In 2018, investigators confirmed that one of the staple symptoms of multiple sclerosis—white matter demyelination—isn't always consistent.
Bruce Trapp, PhD, collected the first brain in May 1998. The Department Chair of Neurosciences at the Cleveland Clinic was analyzing the brains and spinal cords of former multiple sclerosis (MS) patient donors with his team, assessing the characteristics that define the neurodegenerative disease.
What’s needed to be known of MS in order to adequately spot it, treat it, and limit its dimensional damage to patients’ inflammatory and neurological systems is still being sought, and what’s already known requires more scrutiny for confirmation. Trapp and his team affirmed the significance of the latter task with a patient’s brain they received 20 years ago.
The Cleveland Clinic investigators uncovered a brain—and 11 more like it—which carried no distinctive lesions, the marker which clinicians use to indicate white matter demyelination in patients with MS. These dozen brains, among 100 analyzed by Trapp’s team through 2012, lacked a distinctive marker of MS, despite coming from patients with an obvious MS diagnosis.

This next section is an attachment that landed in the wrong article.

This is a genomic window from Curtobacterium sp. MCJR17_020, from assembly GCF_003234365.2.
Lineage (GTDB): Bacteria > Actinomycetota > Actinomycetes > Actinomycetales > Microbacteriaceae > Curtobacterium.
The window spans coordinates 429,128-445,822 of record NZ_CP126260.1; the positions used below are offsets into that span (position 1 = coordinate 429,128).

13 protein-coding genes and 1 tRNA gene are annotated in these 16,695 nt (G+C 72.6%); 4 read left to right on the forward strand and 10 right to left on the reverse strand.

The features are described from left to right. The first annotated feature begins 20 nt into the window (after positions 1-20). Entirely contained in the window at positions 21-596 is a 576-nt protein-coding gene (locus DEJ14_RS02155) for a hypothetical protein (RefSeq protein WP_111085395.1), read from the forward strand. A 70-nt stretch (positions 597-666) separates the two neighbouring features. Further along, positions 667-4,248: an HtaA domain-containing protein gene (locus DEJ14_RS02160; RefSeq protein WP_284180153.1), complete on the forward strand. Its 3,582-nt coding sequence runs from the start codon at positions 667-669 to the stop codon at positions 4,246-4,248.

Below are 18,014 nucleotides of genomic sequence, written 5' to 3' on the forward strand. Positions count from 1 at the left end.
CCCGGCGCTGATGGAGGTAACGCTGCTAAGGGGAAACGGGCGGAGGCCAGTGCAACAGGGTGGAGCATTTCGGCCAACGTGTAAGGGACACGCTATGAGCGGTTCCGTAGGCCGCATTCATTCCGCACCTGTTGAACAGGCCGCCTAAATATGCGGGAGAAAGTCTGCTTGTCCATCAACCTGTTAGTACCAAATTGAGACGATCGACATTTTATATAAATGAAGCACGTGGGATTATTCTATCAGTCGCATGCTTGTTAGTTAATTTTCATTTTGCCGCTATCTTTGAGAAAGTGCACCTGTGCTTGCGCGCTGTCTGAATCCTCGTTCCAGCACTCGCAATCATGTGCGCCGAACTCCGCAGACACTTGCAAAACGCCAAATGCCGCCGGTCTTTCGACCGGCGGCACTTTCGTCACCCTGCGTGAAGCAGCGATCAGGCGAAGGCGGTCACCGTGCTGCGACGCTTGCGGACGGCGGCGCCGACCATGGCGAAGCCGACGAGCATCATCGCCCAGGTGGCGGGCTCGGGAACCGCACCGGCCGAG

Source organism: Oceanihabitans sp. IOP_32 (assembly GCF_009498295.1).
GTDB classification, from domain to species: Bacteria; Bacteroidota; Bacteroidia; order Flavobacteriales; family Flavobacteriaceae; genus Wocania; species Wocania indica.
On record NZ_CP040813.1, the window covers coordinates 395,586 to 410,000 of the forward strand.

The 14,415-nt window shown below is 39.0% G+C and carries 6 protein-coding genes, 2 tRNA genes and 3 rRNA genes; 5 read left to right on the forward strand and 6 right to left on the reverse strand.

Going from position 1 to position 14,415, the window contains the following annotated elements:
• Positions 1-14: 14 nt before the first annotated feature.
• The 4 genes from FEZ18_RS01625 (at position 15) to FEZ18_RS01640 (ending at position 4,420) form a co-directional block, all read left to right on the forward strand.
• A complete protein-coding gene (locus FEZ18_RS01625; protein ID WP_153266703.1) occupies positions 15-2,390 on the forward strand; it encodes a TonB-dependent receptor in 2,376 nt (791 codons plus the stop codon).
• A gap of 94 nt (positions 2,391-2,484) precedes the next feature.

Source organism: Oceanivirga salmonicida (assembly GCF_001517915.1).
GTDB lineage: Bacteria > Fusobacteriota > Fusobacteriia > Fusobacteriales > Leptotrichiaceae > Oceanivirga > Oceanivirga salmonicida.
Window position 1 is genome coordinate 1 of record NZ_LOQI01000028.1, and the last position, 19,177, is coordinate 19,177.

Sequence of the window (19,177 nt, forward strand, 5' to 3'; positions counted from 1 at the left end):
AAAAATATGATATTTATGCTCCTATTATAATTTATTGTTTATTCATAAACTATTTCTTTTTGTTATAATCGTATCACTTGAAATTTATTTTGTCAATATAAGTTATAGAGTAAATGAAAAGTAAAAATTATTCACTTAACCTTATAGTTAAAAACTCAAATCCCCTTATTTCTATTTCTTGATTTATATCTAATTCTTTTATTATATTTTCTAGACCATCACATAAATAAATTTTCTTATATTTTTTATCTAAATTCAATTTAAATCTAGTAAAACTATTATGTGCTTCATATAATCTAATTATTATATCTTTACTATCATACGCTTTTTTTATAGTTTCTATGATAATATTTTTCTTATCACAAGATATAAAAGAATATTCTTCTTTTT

Trapp, in collaboration with the Cleveland Clinic Mellen Center for Multiple Sclerosis Treatment and Research, had identified the first known patients of a new MS subtype: myelocortical MS (MCMS). But their first reaction was to challenge the patients’ initial MS diagnosis, Daniel Ontaneda, MD, MSc, of the Mellen Center, told MD Magazine®.
“Bruce went back to us and asked if we had misdiagnosed,” Ontaneda recalled. “After our first couple of new cases, it was proven to be typical MS. That’s when it piqued our interest to look at it in a more systematic fashion.”In a study published in The Lancet Neurology this August, Trapp and colleagues explained how the 12 brain tissue samples identified as having been inflicted with MCMS showed signs of spinal cord demyelination and cortical lesions, but no white matter demyelination.
The indication led to the challenge of a fundamental understanding in MS pathology: If white matter demyelination causes patients’ neurodegeneration, typical MS patients should be experiencing greater neuronal loss than those with MCMS, Trapp said in an interview with MD Mag sister publication NeurologyLive. But that wasn’t the case.
“Compared to control brains, there was more neuronal loss in myelocortical MS,” Trapp explained. “We looked at 5 cortical regions and looked at 3 layers in these 5 regions—these are the layers that project axons to the white matter projection neurons—and in myelocortical MS, 11 of 15 of those layers had decreased densities compared to control, whereas in typical MS only 5 out of the 15 had a decrease.”
Trapp noted this discovery of disassociation between MS and demyelination is not a new one: the imaging and MRI communities, he explained, had previously presented data supporting that brain atrophy precedes most demyelination as measured by MRI.
“So, the concept isn’t novel, but to date there has been no pathological evidence that provides support for that,” Trapp said. “The myelocortical MS gave us a very nice platform for studying that.”